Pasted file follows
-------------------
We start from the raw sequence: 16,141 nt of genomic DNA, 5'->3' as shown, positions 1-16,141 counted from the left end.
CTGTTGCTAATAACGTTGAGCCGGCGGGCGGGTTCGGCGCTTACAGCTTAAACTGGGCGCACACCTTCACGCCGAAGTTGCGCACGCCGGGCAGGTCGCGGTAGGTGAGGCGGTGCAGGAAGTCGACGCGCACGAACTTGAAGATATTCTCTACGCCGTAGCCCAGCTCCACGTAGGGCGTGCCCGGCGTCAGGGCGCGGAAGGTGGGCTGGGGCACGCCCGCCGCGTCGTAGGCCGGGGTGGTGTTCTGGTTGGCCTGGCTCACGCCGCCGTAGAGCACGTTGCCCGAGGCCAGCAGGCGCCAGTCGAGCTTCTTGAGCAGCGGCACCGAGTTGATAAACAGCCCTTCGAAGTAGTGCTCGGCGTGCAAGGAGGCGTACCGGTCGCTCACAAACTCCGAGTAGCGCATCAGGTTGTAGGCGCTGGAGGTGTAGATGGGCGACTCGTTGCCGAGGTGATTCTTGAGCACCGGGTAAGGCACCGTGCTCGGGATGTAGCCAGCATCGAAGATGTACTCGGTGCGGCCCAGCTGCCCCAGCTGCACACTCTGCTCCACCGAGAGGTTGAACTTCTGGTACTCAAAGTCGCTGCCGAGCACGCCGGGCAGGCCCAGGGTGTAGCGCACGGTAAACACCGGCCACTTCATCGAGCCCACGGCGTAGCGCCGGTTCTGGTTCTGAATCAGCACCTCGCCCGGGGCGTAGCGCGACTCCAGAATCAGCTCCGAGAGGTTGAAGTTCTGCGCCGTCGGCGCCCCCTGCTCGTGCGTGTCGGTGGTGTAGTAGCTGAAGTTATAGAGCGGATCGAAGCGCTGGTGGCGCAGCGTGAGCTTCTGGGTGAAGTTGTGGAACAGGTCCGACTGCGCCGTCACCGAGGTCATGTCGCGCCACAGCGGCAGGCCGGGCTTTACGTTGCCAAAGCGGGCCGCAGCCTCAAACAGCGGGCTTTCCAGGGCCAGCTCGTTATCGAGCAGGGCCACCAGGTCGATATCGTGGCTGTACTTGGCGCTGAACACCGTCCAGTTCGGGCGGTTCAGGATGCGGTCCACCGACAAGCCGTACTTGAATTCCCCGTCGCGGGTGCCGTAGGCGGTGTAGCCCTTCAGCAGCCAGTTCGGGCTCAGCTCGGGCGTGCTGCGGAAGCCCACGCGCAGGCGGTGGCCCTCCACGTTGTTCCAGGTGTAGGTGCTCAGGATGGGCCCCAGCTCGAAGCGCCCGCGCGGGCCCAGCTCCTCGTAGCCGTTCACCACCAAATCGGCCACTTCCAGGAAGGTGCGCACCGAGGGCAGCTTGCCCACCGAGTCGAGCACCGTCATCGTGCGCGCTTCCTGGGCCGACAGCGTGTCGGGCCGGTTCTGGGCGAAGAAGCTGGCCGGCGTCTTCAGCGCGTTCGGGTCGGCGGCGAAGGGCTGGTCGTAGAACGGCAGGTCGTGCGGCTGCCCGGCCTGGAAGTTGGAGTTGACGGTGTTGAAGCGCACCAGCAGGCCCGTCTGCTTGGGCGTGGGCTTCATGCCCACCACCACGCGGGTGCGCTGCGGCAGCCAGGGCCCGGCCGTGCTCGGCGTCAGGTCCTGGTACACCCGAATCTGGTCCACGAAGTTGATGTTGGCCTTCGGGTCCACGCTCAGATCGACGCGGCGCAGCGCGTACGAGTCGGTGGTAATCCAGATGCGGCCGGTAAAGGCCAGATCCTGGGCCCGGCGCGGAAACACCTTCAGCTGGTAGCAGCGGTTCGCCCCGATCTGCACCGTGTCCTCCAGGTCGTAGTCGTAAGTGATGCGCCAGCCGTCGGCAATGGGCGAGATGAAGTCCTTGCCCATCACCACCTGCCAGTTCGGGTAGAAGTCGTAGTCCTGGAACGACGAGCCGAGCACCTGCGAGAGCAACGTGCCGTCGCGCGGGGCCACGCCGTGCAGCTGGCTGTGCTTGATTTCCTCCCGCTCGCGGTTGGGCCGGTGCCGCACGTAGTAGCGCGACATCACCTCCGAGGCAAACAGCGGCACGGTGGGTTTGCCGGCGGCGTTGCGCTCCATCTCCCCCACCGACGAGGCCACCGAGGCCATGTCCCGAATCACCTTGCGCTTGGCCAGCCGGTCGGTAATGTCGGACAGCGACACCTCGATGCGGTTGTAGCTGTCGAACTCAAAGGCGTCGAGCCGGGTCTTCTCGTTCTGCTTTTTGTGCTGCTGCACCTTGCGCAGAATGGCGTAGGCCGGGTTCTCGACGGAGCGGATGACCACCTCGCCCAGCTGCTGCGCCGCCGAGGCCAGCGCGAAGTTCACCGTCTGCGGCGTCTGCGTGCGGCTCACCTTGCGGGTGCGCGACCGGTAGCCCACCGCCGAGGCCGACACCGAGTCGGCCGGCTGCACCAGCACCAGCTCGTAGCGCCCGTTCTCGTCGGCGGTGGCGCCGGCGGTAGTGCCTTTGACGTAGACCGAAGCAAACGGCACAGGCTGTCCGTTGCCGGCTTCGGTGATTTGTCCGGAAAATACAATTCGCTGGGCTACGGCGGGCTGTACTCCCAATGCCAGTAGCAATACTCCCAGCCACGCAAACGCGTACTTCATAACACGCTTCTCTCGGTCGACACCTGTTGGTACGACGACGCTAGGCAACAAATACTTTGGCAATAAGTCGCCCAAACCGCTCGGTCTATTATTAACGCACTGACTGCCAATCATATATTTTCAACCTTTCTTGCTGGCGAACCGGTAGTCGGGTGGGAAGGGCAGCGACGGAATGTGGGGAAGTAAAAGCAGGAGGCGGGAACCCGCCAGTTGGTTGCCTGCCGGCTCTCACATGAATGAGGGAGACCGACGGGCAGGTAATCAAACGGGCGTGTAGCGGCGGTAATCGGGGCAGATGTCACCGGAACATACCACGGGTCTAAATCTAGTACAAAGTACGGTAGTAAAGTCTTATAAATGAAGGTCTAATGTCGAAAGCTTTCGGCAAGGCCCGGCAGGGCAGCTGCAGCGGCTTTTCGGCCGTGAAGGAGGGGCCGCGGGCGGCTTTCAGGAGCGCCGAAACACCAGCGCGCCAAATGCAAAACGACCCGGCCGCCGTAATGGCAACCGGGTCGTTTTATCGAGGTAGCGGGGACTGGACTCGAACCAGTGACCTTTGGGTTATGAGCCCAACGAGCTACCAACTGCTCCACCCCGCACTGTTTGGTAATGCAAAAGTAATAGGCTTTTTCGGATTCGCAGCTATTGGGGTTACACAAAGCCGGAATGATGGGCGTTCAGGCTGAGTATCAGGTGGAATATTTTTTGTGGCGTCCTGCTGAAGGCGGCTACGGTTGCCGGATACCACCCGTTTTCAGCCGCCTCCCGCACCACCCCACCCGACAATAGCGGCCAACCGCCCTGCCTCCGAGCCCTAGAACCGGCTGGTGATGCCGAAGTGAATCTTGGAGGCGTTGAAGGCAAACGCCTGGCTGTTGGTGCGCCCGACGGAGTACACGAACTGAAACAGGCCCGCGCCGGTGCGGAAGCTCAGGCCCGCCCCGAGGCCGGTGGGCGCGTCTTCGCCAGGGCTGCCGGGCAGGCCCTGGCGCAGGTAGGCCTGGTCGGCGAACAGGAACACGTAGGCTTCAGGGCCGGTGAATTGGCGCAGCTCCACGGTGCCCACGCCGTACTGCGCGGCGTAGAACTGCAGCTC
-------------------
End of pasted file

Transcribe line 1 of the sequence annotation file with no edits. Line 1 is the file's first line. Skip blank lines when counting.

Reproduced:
We start from the raw sequence: 16,141 nt of genomic DNA, 5'->3' as shown, positions 1-16,141 counted from the left end.